Plastic Pollution: An Emerging Threat Beneath Our Feet Biology Environment Health 

Plastic Pollution: An Emerging Threat Beneath Our Feet

By Emily Rhode @riseandsci Tiny plastic particles that can barely be seen by the human eye have made their way from our soil into everyday items we know—from earthworms to honey to the beer that we drink—bringing toxic chemicals with them wherever they go. The saying goes that what we can’t see can’t hurt us. Yet, what if these unseen particles are not only hurting us but also changing the entire course of biological evolution? Researchers in Germany have issued a new warning that these human-generated “microplastics” could potentially be…

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Fire Management in California's Chaparal: The U.S. Army Corps of Engineers Sacramento District conducted a controlled burn of central marine chaparral at Fort Ord, Calif., Oct. 15, to expose unexploded ordnance at the formerly utilized defense site. The burn, carefully coordinated with local agencies, lasted less than two hours and was timed so that prevailing winds would help blow the smoke away from population centers. The controlled burns are part of a comprehensive ordnance removal program at Fort Ord, which closed in 1994 under recommendation from the Base Realignment and Closure Commission. (U.S. Army photo/Released) Animals Biology Environment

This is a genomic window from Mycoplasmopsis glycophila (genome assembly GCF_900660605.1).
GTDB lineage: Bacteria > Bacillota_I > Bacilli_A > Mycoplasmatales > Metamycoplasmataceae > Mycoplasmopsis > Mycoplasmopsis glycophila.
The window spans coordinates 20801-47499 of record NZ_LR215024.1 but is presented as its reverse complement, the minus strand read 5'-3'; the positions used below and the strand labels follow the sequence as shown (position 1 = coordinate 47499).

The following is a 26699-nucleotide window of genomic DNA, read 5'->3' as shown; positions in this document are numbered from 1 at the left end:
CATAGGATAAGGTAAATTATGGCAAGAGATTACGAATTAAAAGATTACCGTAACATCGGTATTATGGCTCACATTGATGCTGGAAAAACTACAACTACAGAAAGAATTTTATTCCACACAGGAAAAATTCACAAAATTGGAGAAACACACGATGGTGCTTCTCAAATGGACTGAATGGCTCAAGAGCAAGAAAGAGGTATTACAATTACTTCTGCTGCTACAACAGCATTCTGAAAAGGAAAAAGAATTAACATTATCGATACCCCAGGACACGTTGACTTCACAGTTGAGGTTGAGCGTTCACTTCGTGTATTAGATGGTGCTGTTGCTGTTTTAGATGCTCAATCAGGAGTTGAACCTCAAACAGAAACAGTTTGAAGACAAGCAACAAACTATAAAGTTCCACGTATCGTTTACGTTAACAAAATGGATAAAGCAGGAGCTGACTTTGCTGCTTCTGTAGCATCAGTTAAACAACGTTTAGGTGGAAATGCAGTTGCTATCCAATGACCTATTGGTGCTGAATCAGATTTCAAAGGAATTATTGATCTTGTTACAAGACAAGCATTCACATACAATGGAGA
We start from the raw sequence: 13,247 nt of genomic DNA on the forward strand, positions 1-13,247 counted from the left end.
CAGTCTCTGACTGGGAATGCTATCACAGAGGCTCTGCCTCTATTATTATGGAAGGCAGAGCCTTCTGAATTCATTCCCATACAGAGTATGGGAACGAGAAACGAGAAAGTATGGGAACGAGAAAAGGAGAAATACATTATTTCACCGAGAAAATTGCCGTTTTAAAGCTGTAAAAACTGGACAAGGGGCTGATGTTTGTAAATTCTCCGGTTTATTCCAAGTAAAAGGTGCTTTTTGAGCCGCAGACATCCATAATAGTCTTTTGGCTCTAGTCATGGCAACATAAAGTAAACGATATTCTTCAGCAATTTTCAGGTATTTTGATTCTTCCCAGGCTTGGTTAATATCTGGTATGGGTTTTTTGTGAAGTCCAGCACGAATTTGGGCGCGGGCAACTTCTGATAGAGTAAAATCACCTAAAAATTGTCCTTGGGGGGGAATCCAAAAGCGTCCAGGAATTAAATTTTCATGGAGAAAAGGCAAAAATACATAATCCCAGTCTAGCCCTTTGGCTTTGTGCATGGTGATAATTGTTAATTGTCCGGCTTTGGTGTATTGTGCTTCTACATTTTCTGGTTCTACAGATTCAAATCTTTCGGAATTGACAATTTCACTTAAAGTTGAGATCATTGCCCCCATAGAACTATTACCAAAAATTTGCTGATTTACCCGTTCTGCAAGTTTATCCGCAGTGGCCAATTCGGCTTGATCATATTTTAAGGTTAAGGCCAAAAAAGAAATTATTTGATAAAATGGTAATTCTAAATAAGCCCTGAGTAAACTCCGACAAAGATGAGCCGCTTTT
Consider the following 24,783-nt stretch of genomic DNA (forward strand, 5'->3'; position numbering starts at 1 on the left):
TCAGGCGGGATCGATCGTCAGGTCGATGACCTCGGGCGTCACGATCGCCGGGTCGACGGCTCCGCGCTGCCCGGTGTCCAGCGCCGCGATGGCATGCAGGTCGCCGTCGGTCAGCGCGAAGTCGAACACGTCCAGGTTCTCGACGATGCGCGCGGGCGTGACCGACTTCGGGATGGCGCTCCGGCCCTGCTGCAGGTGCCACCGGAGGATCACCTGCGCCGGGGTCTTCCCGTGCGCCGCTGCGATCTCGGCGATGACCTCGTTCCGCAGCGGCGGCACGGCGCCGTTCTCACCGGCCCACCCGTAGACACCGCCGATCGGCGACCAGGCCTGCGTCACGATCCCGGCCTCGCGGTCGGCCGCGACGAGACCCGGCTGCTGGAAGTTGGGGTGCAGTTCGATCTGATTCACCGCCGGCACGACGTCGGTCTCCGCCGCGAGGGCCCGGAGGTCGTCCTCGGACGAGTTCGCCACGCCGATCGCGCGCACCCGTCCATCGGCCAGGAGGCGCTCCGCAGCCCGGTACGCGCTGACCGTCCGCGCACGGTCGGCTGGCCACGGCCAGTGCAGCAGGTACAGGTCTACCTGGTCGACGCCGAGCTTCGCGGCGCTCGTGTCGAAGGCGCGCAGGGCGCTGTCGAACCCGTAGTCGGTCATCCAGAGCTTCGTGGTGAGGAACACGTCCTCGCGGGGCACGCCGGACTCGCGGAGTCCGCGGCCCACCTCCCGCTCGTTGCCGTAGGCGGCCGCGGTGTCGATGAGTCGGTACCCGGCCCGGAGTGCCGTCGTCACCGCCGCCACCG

Fire Management in California’s Chaparral Harms Birds

By Neha Jain @lifesciexplore California suffered its largest and most destructive wildfires in 2017. Victims included hundreds of wild animals. When the blazing fires were finally extinguished, the surviving animals—including birds—were forced to find new homes. Now, for the first time, researchers investigating the effect of fire management practices on birds in California’s chaparral have found that one practice known as mastication, which consists of mechanically crushing vegetation to remove fuel, threatens bird communities. “The best available science tells us that managing chaparral imperils wildlife and increases fire risk,” says…

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Honeybees Are Attracted to Fungicides and Herbicides Animals Environment 

Honeybees Are Attracted to Fungicides and Herbicides

By Neha Jain @lifesciexplore Whenever you eat fruits, vegetables, and nuts, take a moment to thank honeybees for their pollination services that contribute $17 billion to the US economy each year. In fact, almonds are almost solely dependent on honeybees for pollination. Populations of these much-needed pollinators have mysteriously plunged over the past decade, and many studies suggest a link to the use of neonicotinoid insecticides among other factors such as climate change and disease. Recently, scientists found that honeybees prefer sugar water laced with the fungicide chlorothalonil and the…